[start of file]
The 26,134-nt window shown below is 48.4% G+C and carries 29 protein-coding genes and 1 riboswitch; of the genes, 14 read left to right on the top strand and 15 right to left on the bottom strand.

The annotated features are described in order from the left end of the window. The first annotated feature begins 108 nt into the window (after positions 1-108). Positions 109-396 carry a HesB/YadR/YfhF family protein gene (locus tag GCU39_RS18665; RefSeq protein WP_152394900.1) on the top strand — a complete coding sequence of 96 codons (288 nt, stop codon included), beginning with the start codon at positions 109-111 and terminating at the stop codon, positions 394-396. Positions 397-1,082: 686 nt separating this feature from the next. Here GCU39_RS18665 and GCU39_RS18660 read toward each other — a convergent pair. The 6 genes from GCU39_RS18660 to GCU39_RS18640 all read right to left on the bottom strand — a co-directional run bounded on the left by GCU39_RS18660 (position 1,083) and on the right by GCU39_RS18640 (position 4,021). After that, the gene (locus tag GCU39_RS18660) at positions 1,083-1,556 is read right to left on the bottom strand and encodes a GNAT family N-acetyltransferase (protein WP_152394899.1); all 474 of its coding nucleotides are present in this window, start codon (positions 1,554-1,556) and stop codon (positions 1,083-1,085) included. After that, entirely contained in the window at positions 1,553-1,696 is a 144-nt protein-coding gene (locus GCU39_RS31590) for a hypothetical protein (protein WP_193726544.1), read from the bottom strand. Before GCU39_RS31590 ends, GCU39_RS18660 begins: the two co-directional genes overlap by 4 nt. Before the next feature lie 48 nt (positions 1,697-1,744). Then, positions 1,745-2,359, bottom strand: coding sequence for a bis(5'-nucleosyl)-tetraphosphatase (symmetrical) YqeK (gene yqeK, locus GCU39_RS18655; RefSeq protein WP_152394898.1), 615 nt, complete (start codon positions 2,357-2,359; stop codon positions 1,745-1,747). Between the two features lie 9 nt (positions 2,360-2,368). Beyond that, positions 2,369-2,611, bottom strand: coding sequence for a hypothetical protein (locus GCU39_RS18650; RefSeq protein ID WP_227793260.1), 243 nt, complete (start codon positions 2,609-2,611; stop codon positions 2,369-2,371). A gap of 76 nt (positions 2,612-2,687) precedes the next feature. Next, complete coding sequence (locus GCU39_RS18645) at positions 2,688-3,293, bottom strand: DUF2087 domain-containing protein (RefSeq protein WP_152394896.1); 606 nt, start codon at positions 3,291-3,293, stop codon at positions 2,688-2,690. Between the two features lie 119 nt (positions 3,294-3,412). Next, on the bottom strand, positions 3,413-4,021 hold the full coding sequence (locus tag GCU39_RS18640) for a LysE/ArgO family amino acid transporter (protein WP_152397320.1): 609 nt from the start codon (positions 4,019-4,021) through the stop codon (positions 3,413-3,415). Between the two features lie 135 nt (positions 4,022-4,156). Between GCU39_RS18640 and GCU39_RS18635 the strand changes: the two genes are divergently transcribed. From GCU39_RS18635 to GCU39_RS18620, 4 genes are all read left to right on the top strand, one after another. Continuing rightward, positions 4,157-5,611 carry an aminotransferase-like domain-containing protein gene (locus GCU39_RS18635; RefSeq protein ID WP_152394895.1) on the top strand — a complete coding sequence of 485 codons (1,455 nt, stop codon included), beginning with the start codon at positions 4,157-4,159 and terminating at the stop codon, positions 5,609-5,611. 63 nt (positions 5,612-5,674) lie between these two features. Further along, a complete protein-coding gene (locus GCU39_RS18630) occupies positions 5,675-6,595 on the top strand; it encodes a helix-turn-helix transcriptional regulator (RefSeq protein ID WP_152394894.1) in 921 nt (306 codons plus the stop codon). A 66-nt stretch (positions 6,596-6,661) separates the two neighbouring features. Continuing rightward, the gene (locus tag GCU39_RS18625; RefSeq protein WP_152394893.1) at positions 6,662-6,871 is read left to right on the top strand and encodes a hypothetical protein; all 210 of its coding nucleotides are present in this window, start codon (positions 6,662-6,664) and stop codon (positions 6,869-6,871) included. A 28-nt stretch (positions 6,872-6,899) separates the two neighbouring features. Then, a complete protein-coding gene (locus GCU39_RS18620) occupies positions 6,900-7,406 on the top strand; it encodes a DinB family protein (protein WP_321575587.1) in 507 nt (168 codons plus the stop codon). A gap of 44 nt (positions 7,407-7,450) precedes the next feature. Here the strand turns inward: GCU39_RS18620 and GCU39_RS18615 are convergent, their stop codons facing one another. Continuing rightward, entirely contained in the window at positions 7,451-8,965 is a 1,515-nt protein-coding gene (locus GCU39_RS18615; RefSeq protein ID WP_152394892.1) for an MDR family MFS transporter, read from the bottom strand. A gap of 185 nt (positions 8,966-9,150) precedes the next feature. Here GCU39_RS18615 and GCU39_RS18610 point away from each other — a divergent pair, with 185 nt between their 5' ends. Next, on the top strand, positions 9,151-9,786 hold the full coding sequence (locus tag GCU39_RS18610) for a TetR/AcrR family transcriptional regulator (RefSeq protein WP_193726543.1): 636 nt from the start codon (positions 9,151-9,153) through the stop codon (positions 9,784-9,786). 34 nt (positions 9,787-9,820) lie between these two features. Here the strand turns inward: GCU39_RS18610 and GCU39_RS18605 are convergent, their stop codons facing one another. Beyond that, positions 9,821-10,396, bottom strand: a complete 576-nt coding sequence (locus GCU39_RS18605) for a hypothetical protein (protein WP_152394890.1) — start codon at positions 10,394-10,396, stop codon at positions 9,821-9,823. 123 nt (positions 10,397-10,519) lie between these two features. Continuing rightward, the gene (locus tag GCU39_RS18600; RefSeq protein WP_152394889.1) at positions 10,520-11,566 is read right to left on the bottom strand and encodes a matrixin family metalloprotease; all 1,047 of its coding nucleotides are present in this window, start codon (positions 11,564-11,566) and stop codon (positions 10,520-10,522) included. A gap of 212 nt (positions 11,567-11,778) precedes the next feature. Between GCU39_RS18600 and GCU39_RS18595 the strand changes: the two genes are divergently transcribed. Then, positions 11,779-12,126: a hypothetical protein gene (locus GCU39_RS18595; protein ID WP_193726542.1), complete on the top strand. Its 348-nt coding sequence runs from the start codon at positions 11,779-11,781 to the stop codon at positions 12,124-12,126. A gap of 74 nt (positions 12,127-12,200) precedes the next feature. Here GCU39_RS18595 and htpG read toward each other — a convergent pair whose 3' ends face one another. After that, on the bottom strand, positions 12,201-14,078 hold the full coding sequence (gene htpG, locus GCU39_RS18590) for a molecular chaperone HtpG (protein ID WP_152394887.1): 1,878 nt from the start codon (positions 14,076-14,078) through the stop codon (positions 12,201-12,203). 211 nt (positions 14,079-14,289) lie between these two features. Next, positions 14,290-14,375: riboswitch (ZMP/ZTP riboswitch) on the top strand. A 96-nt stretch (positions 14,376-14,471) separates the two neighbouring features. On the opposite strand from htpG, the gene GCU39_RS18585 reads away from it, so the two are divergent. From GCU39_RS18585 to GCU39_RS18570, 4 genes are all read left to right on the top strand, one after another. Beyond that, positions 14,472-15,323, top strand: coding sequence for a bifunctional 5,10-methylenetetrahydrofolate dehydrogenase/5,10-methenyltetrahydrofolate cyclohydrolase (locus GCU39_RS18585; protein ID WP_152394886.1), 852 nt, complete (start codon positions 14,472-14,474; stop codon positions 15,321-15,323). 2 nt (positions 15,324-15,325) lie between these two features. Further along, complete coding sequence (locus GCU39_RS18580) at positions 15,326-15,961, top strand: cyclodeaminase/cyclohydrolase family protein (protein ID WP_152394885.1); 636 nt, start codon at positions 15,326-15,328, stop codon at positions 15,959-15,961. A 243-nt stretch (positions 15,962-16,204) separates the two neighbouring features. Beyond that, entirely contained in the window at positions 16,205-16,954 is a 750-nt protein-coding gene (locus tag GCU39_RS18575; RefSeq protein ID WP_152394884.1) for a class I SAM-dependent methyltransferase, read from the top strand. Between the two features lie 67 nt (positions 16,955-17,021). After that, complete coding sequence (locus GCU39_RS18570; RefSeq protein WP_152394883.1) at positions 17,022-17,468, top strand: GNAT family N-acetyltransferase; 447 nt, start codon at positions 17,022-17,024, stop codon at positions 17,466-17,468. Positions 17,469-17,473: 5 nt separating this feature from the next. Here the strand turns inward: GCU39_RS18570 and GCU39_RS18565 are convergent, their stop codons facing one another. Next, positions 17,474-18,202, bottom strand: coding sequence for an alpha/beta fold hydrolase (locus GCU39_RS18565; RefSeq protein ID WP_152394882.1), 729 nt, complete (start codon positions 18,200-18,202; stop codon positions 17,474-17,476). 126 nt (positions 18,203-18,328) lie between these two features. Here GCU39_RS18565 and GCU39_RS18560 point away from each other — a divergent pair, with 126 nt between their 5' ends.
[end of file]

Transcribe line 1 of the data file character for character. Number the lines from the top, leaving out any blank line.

The 26,134-nt window shown below is 48.4% G+C and carries 29 protein-coding genes and 1 riboswitch; of the genes, 14 read left to right on the top strand and 15 right to left on the bottom strand.